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'No One Is Declaring Victory' As Fed Hints At Cuts, Holds Steady On Rates

The Federal Reserve Open Market Committee’s decision Wednesday to hold the base interest rate, and maybe cut it soon, was no doubt welcome news to the commercial real estate industry, but is seen more as a step toward regularity than a huge win.

“People don't like to use the word ‘transitory,’ but in my opinion, the entire thing was transitory,” Taurus Investment Holdings CEO Peter Merrigan told Bisnow Wednesday afternoon, referring to the spike in inflation and the central bank's monetary policy reaction.

“We'll probably go back to some kind of normality in the overall markets, assuming that there's no further massive geopolitical disruption,” Merrigan said. 

Federal Reserve Chair Jerome Powell answers reporters' questions in July 2023.

Most FOMC members believe the target range for the federal funds rate will be lower next year with only one member saying the rate will be the same, according to the Fed's summary of economic projections.

Five members of the committee said the appropriate rate next year would be 50 basis points lower than it is now. Six members said the appropriate rate next year would be 75 basis points lower. If lowered 25 basis points at a time, that would mean three cuts in 2024. The base federal funds rate is 5.25% to 5.5%.

Federal Reserve Chair Jerome Powell hedged in his press conference following the committee’s announcement, especially regarding the fact that many members of the committee are in favor of rate cuts in 2024.

Powell said that while FOMC members feel interest rates are “likely at or near the peak rate for this cycle,” he didn't absolutely rule out the possibility of further rate increases.

“The economy has surprised forecasters in many ways since the pandemic and ongoing progress toward our 2% inflation objective is not assured,” Powell said. “We are prepared to tighten policy further, if appropriate ... and to keep policy restrictive until we're confident that inflation is on a path to that objective.”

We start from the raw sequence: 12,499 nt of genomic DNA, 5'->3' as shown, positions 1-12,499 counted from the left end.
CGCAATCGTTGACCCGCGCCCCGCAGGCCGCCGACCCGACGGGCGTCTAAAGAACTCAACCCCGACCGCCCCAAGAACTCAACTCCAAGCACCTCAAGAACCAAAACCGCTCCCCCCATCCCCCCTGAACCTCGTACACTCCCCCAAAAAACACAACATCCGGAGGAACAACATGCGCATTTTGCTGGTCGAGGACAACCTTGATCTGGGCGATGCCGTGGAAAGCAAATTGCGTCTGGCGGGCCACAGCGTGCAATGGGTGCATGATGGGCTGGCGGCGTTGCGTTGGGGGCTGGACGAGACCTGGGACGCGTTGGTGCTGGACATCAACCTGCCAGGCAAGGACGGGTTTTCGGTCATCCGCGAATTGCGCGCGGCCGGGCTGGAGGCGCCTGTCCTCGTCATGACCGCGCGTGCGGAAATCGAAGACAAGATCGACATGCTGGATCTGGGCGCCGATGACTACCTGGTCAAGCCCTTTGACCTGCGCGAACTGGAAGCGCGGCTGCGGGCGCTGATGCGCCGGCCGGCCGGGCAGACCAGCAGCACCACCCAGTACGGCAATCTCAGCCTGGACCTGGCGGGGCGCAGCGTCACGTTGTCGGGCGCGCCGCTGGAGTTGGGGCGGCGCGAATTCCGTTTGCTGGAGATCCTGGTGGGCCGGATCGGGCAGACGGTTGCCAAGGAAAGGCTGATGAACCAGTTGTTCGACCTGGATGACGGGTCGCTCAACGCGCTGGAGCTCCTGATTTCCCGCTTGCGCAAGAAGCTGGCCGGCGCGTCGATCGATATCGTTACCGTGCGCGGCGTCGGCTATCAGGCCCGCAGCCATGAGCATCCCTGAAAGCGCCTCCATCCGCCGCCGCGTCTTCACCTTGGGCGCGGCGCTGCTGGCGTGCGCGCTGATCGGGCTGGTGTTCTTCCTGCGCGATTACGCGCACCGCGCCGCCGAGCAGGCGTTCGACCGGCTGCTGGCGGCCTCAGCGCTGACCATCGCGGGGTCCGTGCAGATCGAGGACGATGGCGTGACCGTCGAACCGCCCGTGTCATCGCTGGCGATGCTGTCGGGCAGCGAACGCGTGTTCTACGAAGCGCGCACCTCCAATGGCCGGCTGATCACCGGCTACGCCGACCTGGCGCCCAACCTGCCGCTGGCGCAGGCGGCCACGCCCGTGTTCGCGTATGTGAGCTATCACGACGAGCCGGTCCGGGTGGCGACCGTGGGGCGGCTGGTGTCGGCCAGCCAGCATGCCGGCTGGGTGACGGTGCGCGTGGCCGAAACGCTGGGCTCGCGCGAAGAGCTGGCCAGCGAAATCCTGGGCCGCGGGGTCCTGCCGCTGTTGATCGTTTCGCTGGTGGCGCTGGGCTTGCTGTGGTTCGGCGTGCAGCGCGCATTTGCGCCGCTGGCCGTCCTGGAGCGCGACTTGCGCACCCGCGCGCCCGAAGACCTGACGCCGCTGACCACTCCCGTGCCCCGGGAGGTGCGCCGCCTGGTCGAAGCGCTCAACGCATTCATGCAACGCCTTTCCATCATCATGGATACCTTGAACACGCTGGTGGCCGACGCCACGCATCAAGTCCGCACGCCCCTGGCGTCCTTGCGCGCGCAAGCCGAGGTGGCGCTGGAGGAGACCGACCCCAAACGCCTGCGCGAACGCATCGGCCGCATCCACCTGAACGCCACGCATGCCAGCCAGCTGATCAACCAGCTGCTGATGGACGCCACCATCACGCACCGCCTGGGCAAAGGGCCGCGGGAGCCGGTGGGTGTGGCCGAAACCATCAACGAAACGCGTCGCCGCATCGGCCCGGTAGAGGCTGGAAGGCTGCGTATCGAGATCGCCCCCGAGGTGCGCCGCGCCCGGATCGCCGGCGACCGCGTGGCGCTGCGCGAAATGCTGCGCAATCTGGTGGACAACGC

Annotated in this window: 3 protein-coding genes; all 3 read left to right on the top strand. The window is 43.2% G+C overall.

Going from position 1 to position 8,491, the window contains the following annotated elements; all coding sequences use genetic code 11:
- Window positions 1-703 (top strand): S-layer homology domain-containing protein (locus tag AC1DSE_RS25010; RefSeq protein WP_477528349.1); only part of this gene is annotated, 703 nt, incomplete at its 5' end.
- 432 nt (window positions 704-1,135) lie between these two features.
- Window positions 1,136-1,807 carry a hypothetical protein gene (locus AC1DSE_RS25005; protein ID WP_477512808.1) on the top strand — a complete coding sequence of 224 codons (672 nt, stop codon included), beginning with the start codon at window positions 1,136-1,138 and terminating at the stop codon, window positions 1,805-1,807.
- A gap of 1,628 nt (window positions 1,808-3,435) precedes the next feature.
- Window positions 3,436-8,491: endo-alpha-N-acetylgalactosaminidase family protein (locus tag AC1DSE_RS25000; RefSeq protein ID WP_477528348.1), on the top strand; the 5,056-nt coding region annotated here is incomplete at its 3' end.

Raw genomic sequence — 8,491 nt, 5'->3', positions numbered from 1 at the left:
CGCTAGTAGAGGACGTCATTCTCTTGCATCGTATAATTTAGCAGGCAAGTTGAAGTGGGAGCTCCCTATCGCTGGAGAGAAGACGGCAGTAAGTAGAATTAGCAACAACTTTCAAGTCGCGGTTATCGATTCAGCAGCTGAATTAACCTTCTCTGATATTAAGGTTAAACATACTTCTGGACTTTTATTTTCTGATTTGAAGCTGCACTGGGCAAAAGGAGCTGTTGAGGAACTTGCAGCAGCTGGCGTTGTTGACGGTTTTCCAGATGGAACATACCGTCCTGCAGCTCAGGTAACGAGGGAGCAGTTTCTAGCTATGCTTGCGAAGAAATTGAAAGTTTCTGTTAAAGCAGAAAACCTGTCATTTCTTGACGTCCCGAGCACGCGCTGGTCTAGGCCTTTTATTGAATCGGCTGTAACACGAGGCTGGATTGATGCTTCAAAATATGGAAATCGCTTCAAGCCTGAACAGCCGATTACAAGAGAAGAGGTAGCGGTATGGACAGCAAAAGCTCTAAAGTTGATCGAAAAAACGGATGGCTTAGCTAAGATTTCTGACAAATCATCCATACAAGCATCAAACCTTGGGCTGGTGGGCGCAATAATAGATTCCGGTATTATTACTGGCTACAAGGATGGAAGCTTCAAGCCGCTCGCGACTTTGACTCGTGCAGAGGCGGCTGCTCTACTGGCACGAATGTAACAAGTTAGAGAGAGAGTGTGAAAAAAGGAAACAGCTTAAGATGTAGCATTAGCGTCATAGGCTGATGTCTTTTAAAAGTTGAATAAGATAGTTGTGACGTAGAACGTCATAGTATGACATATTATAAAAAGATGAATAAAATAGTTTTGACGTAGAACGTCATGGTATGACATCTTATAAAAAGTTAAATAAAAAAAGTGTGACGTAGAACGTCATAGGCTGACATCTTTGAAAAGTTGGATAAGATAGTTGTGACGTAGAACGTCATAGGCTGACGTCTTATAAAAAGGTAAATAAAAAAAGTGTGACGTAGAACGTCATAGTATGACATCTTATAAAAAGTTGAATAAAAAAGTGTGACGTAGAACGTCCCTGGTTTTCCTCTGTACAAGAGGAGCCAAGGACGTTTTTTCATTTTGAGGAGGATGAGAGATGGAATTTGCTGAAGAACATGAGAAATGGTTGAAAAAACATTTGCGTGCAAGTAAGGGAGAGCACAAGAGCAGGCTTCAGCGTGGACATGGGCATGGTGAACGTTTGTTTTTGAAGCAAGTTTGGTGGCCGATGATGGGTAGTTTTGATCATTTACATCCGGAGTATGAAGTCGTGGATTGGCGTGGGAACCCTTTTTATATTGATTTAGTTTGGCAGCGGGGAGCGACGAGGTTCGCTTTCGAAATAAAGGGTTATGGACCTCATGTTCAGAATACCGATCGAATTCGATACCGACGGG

He deflected when asked when it would be appropriate for the central bank to dial back interest rates.

“We are seeing strong growth that appears to be moderating,” Powell said. “We're seeing a labor market that is coming back into balance by so many measures, and we're seeing inflation making real progress. These are the things we've been wanting to see. No one is declaring victory. That would be premature and we can't be guaranteed this progress. So we're moving carefully.”

FOMC members made a median projection that if the economy evolves as projected, the federal funds rate will be 4.6% at the end of 2024, 3.6% at the end of 2025 and 2.9% at the end of 2026, Powell said, stressing that those numbers don't represent target rates or anything the Fed will do as a matter of policy, merely what members believe is likely given what they know now.

But there’s another factor to consider at the end of 2024: a presidential election.

Rate cuts earlier in the year are more likely than later, Merrigan said, because of the optics of the situation.

“Politics aren't supposed to be part of this discussion with the Fed, but the perception will be — if there's cutting going on after the summer — that that's the thumb on the scale for the election, or it will be portrayed that way,” Merrigan said.

Powell said at the press conference that the timing of the election would not have any influence over the central bank's actions.

If the Fed is really finished cutting rates, it could have some beneficial impacts for CRE, even if the industry has to keep waiting for cuts.

“That could potentially mean two things,” BGO Chief Economist Ryan Severino told Bisnow via email ahead of the meeting. “First, transaction volume might have bottomed. Volume has remained flat over the last few quarters providing some hope of a spring upward in the next quarter or two.”

Pricing could also rebound, Severino said.

“We've noted numerous times the potential for a turnaround once the Fed stops hiking, but for that to occur, the market needs to genuinely believe this. The longer the Fed goes without hiking again, especially as inflation continues to slow, the greater the chance the CRE market firmly believes that the Fed is done.”

The Fed’s announcement brought on a rally in the stock market, with the Dow Jones Industrial Average closing at a record high, the first time it has set a new record in nearly two years. The yield on 10-year U.S. Treasurys fell to 4.02%, its lowest since August.

The dip in yields, which have an inverse relationship to prices, is a good sign for property owners, but like the Fed’s announcement itself, isn’t yet cause for celebration.

“The recent decline in the 10-year treasury bond yield has generated a slight pickup in activity in some parts of commercial real estate, but a more sustained pick up in activity will not likely occur until after the Fed begins to cut interest rates,” Pohlad Cos. Chief Economist John Beuerlein told Bisnow by email.

UPDATE, DEC. 13, 8:27 P.M. ET: This story has been updated to include comments from Federal Reserve Chairman Jerome Powell, Taurus Investment Holdings CEO Peter Merrigan and Pohlad Investment Management Chief Economist John Beuerlein.